Mind-Body Disorders: Gallbladder Pain
Could gallbladder pain be due to mind-body syndrome? It was in my case!
I had my first (supposed) gallbladder attack summer of 2005. My mom was visiting us in Austin, TX, we had gone to dinner at a Chinese restaurant, and about an hour after dinner I started getting significant right upper quadrant pain below my ribs. The pain kept getting worse, was radiating to my back, and my stomach started distending to the point of looking pregnant. I had never experienced pain like this and was afraid to take a pain killer. I lasted until about midnight, at which point I asked Bob to take me to the ER. It was that bad!
At the ER it took a while to get admitted and the pain was excruciating. Other than the pain from endometriosis, I had never been in that much pain in my life. It took a while to get admitted and based on what I was describing, the ER doc said it sounded like a gallbladder attack. He gave me some morphine for the pain, said he wanted to run an ultrasound, and that I should be prepared to have my gallbladder taken out that night. What?!
After he left, I looked at Bob in shock. I did not expect to have surgery that night and I certainly did not want my gallbladder taken out. Once the morphine kicked in I started to feel better and eventually was taken up for the ultrasound. Thankfully they could not find any gallstones and sent me home. They did say the timing of the ultrasound needs to be just right and to come back another time to get rechecked. The doctor was certain that I had gallstones and that I would eventually need to have my gallbladder removed.
That was the start of dealing with the same kind of attack about every 2 to 3 months until around 2017. I was on a very low carb diet back then and eating a lot of fat, but often the attacks would happen after a super fatty meal, confirming the gallstone diagnosis. Everything I had read about gallstones and gallbladder attacks indicated that a high fat diet was the problem. Everything I had read about gallstones and gallbladder disease also fit all of my symptoms.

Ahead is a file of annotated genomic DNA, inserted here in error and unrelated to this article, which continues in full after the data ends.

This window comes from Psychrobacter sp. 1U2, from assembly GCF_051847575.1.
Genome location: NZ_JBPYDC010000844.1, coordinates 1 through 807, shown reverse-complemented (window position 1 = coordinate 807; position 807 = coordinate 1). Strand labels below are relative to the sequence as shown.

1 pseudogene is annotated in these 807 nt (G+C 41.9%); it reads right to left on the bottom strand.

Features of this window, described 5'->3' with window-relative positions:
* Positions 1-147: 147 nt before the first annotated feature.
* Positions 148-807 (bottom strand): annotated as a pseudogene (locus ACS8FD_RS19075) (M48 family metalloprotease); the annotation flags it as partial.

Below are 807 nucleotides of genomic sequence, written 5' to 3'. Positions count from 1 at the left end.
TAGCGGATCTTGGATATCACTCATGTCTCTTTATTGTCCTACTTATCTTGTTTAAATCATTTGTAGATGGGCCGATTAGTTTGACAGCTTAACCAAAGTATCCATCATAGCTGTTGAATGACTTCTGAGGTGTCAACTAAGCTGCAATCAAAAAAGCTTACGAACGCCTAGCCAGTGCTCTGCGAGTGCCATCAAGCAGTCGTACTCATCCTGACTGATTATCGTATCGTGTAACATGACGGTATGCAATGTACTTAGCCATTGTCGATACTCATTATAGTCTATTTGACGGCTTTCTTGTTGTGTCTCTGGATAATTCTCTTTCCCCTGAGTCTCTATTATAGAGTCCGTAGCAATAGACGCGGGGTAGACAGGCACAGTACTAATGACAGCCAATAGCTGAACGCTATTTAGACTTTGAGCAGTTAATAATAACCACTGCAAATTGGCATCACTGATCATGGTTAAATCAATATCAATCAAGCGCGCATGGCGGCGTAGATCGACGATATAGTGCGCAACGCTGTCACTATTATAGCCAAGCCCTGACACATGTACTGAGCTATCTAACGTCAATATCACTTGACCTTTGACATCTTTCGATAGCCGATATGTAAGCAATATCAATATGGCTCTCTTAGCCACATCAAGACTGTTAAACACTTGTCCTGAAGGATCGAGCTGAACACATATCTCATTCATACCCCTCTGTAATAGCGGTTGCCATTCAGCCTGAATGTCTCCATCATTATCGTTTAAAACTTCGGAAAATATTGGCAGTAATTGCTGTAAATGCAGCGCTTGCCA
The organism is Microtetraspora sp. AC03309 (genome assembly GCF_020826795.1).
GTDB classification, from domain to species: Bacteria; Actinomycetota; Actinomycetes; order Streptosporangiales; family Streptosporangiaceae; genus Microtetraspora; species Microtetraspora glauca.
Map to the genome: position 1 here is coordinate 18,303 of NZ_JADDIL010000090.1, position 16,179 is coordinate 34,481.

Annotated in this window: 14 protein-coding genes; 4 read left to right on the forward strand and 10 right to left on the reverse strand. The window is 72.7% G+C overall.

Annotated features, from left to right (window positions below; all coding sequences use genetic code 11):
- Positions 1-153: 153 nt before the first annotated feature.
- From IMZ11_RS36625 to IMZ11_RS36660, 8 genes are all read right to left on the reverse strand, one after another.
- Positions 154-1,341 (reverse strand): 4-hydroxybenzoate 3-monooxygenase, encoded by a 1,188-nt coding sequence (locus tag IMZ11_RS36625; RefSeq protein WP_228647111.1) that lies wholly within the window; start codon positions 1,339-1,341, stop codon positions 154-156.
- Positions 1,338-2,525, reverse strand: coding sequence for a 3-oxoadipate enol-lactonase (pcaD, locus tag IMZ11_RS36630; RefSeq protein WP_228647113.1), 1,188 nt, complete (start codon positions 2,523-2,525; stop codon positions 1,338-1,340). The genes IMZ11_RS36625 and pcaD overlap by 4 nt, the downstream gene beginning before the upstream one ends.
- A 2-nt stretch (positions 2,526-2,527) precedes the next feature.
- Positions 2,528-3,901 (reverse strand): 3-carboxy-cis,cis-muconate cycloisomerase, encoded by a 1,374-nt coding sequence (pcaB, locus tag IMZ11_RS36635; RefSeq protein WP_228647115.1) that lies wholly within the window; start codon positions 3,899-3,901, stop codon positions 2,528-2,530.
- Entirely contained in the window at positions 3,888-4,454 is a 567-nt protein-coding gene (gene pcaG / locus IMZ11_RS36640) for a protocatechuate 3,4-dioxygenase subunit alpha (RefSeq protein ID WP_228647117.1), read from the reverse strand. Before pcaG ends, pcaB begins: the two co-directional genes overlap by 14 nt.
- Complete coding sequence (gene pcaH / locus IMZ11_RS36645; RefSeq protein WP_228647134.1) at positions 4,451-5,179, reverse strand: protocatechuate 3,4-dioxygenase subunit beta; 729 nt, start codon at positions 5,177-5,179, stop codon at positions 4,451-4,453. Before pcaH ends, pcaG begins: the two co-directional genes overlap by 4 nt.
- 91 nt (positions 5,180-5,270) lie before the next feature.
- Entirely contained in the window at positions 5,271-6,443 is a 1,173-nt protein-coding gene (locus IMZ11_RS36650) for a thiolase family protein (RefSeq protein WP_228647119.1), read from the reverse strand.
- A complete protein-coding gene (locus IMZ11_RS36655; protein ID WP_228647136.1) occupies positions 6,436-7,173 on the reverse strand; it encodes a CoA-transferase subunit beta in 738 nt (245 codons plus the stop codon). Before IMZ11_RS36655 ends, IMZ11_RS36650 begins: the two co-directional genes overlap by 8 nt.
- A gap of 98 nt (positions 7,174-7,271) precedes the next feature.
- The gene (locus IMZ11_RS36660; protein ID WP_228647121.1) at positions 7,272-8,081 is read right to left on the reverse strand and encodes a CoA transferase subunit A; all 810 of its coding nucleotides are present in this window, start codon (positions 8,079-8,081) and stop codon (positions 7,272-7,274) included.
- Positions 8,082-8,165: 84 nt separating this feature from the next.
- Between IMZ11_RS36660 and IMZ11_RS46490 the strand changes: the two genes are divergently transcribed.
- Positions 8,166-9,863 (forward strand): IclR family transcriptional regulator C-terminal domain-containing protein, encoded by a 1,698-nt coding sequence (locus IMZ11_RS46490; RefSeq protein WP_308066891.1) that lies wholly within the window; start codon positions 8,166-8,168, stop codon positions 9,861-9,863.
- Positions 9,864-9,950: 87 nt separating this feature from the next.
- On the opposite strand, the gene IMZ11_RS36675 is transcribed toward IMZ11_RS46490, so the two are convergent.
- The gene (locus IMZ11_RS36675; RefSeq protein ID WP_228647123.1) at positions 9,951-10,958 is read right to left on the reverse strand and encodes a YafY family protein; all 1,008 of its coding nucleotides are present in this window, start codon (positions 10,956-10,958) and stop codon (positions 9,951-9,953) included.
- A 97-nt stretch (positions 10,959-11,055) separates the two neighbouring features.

Every time I got an attack I would immediately stop eating and fast for a day or two. Other than taking pain killers, it was the only way to reduce and eventually stop the pain. I would consume only black coffee, water, and fresh squeezed lemon juice. I hated it but it was my way to cope with the attacks. I also did gallbladder cleanses from time to time, which were awful. If you have never done one, it involves drinking A LOT of Epsom salt dissolved in water, and when it kicks in, spending the rest of the day on the toilet (sorry if this is TMI!). If you have never had Epsom salt, it's very bitter and I got to the point where I just couldn't do the cleanses anymore. Simply smelling the Epsom salt caused such horrible nausea, there was no way I could drink as much as was required to drink for the cleanse.
Since finding out about TMS I have had less attacks, but they still continued to happen on a somewhat regular basis. In the beginning, still thinking there is something wrong with my gallbladder, I would do the same thing: stop eating, drink only coffee, water, and lemon juice for a few days, then start adding regular food back in gradually, but keep it low fat.